Laura Murphy, a parent from Fairfax County, Virginia, is lobbying her school board to remove Toni Morrison’s novel Beloved from their curriculum. Evidently her high school senior son had nightmares after reading the book, and she decided it wasn’t appropriate reading material for teenagers. She hasn’t been successful to this point, but plans to pursue her complaint to the Virginia Board of Education.
I somehow missed reading Beloved in high school, although I have read Morrison’s The Bluest Eye. From what I understand, it’s a very tough read, and takes as its subject a woman’s killing of her young daughter to prevent her from being captured and returned to slavery. It’s based on the true story of an escaped slave named Margaret Garner. Although the novel contains graphic descriptions of violence and sexual abuse, Murphy appears to object most strongly to its depiction of bestiality. She also lodged complaints about Joy Kogawa’s Obasan, about the internment of Japanese-Canadians during WWII, and Cormac McCarthy’s post-apocalyptic novel The Road.
From The Washington Post:
Murphy’s campaign began last spring after her son, Blake, then a Lake Braddock senior, told her “Beloved” disturbed him.
“I don’t shelter my kids, but I have to be a responsible parent,” said Murphy, who lives in Fairfax Station. “I want to make sure every kid in the county is protected.”
Now a freshman at the University of Florida, Blake Murphy, 19, recalled reading the book before bed and having night terrors after he fell asleep.
“It was disgusting and gross,” he said. “It was hard for me to handle. I gave up on it.”
Oh, you poor thing! If it was hard for you to handle reading the book, imagine how difficult it must be for people actually living through atrocities. Grace takes apart this attitude over at Are Women Human?
Murphy justifies keeping students from grappling with this history in the name of “[making] sure every kid in the county is protected.” In this reckoning, 17 and 18 year olds need protection from a few lost nights of sleep, from realizing that people are capable of doing truly awful things, from the knowledge that some people live with horrific, daily, inescapable violence.
Here’s another question: which 17 and 18 year olds need protection from this? Many teenagers know these things already. Some because it’s an unavoidable part of their history. So many others know these things from direct experience. To be able to assume a blanket right to protection that can be exercised simply by keeping scary books out of kids’ hands is the product of an amazing level of privilege and disconnectedness from reality.
As Prof. David Leonard says, the argument from a white parent living in an affluent suburb that “children” as an undifferentiated class need to be protected from merely reading about such things “speaks to sense of entitlement and notion of whose innocence, security, and personal joy deserves attention [and] protection.”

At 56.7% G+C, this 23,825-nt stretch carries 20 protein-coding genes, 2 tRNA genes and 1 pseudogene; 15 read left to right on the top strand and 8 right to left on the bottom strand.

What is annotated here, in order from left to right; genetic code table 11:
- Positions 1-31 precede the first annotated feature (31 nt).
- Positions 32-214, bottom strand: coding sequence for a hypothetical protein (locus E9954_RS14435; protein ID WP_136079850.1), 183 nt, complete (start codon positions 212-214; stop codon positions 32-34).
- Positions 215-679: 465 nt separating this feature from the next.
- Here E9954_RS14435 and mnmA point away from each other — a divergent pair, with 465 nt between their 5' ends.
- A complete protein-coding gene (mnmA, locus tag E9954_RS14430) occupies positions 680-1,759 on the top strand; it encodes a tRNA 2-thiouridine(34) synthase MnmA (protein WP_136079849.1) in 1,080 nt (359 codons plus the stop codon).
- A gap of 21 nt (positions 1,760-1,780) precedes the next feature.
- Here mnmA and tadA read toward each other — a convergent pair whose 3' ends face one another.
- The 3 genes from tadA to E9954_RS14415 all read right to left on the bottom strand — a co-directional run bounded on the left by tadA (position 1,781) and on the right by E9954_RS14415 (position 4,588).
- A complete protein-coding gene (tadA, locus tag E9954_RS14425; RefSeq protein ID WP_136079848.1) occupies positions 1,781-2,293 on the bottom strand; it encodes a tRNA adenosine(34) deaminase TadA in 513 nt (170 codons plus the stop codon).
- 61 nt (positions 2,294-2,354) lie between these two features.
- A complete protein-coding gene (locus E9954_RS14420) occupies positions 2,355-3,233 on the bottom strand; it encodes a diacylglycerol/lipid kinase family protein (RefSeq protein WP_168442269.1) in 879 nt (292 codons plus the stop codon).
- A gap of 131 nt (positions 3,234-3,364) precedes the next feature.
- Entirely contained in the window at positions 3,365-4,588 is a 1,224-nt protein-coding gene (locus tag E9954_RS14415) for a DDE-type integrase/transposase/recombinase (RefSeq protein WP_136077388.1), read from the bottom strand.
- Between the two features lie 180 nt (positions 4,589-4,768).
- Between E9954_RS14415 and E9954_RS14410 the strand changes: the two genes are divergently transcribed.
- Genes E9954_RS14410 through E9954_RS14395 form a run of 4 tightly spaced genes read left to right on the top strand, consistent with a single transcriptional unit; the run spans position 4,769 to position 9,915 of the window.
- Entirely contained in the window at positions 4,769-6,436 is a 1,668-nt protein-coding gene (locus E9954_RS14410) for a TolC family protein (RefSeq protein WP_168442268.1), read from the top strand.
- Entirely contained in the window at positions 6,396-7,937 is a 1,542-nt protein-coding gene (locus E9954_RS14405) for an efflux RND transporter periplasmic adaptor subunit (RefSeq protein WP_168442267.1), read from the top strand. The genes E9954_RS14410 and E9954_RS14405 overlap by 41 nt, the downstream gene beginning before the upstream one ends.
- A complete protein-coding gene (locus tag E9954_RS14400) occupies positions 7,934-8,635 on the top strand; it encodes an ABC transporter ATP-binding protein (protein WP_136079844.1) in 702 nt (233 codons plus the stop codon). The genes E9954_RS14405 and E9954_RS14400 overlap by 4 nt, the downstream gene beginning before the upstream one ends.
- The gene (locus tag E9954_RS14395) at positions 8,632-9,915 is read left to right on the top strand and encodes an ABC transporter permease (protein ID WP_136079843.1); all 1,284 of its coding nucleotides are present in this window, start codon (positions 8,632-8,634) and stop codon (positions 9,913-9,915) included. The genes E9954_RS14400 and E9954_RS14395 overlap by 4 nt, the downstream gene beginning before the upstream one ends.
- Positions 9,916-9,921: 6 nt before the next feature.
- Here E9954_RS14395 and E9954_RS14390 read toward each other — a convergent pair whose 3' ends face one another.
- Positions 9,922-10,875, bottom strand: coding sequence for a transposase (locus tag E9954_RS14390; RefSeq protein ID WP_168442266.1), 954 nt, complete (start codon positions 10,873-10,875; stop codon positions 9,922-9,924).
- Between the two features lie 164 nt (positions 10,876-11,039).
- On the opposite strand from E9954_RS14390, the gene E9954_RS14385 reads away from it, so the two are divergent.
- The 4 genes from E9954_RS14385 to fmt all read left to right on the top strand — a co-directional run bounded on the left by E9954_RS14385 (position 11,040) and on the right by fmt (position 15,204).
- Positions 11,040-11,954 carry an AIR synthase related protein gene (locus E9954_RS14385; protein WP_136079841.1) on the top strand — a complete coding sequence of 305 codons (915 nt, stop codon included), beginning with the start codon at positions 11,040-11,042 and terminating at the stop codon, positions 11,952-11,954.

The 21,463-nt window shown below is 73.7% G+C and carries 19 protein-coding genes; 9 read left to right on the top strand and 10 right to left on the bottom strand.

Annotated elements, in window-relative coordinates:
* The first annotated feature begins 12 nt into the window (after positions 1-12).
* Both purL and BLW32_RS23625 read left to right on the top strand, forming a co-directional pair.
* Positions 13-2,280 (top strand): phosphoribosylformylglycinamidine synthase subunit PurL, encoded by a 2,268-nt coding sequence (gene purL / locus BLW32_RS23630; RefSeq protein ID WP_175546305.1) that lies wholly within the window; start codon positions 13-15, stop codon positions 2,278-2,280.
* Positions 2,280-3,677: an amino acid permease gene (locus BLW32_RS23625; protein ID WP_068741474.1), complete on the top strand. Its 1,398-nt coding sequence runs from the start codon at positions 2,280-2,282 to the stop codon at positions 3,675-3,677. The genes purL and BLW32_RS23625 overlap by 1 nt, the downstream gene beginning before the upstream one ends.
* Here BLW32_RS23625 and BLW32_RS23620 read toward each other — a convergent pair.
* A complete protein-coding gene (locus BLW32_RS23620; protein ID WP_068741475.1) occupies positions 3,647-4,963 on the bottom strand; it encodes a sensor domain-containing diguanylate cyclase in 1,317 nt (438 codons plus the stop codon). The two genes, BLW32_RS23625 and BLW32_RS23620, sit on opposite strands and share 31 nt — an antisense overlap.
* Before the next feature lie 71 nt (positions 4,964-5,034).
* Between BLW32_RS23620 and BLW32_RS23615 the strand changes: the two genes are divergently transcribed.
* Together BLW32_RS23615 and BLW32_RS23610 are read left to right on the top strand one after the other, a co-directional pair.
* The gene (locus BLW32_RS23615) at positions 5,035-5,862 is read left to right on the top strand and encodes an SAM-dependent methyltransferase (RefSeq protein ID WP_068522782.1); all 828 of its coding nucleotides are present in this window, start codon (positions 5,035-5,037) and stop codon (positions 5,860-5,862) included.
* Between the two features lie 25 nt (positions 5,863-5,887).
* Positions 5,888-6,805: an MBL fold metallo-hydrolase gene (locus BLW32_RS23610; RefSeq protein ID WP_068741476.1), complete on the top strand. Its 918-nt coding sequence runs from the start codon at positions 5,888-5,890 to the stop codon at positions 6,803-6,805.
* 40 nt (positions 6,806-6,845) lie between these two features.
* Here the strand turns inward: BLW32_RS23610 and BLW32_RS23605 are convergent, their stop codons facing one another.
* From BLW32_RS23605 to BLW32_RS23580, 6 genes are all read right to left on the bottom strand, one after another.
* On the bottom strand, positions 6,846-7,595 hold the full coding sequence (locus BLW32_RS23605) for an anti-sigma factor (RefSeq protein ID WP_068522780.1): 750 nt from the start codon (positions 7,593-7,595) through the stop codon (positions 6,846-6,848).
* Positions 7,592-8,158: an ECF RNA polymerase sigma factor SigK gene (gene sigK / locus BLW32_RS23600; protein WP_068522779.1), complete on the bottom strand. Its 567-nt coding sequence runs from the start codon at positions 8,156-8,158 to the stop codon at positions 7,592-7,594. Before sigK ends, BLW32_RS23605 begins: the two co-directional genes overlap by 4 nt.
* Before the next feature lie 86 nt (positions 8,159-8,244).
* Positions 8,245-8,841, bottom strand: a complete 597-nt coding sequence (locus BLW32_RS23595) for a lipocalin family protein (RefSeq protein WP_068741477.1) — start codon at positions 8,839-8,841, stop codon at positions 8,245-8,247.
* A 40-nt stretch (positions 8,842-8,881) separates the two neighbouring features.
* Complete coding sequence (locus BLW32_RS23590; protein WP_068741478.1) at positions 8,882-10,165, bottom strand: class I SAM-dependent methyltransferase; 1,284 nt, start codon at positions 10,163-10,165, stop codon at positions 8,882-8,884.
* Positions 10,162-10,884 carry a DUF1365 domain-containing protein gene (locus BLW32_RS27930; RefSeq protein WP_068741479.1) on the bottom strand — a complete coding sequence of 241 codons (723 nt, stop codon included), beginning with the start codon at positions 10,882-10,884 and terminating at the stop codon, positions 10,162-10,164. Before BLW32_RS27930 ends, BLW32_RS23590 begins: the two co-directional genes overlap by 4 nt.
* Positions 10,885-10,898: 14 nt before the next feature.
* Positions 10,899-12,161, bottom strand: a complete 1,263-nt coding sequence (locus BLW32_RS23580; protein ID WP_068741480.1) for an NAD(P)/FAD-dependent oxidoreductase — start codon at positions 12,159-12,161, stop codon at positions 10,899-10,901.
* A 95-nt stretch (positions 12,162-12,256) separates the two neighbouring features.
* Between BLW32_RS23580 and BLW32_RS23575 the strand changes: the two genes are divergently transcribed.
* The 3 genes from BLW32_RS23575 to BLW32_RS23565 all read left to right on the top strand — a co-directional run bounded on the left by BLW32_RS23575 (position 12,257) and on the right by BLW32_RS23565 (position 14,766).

See, these things really do happen in the world. Slavery. Rape. Genocide. We do our children a grave disservice when we don’t educate them about the violence of our past and present. Unfortunately, as Grace observes, some of those children already know about this reality because it’s been the reality of their own lives. There could be a survivor of sexual assault sitting right there in that classroom, reading Beloved. I do support awareness of topics that would be triggering for students, and I think schools need to grapple with that issue. I don’t want students to be forced to relive their own trauma because of their high school English class. But I also think that those of us who are fortunate enough not to have experienced trauma owe it to our fellow human beings to look it in the face, recognize it, and become more empathetic as a result. Any discomfort we may experience while reading about violence and abuse is nothing compared to actually living it.
Murphy says that she thinks acceptable “mature topics” include slavery and the Holocaust (not the bestiality depicted in Beloved, or presumably its graphic violence). To echo Grace: What do you think happened during slavery and the Holocaust? Would you prefer they stuck to facts and figures? The number of people sent to Auschwitz, or the yearly profits of the Triangle Trade? No, we need to talk about the horror of violence.
If Murphy is concerned about the reading assigned to her 18 year old son, she would be appalled by the books I chose for myself in middle school. I read fiction and non-fiction about slavery, the Holocaust, ethnic cleansing in Kosovo, the Irish Potato Famine, the Trail of Tears, and child abuse. It was disturbing, but I never wanted to turn away from it. I felt these were things I had to understand, and that it would have been disrespectful to ignore them. I decided to study International Relations at university, and I read and wrote about terrible things. It can be emotionally exhausting, but it also made me realize how incredibly privileged I am in my existence.
I had nightmares once, too, when I was writing about sexual violence during the Bosnian War. I learned that I shouldn’t read the material before bed, and I took to mindlessly watching TV until my brain stopped reeling. At a certain point, I decided the TV wasn’t helping, so I reread Harry Potter instead. There were two other women in my class writing about sexual violence in war–during the genocide in Rwanda and the ongoing conflict in the Democratic Republic of Congo–and we talked together about our nightmares. Afterward, my classmate gave us these figurines, which she brought back the DRC.
From what I understand, the three monkeys (in this case, gorillas) representing “hear no evil, see no evil, speak no evil” have become an ironic symbol of defiance and survival in the DRC. I keep them on my desk, as a reminder to always look evil in the face.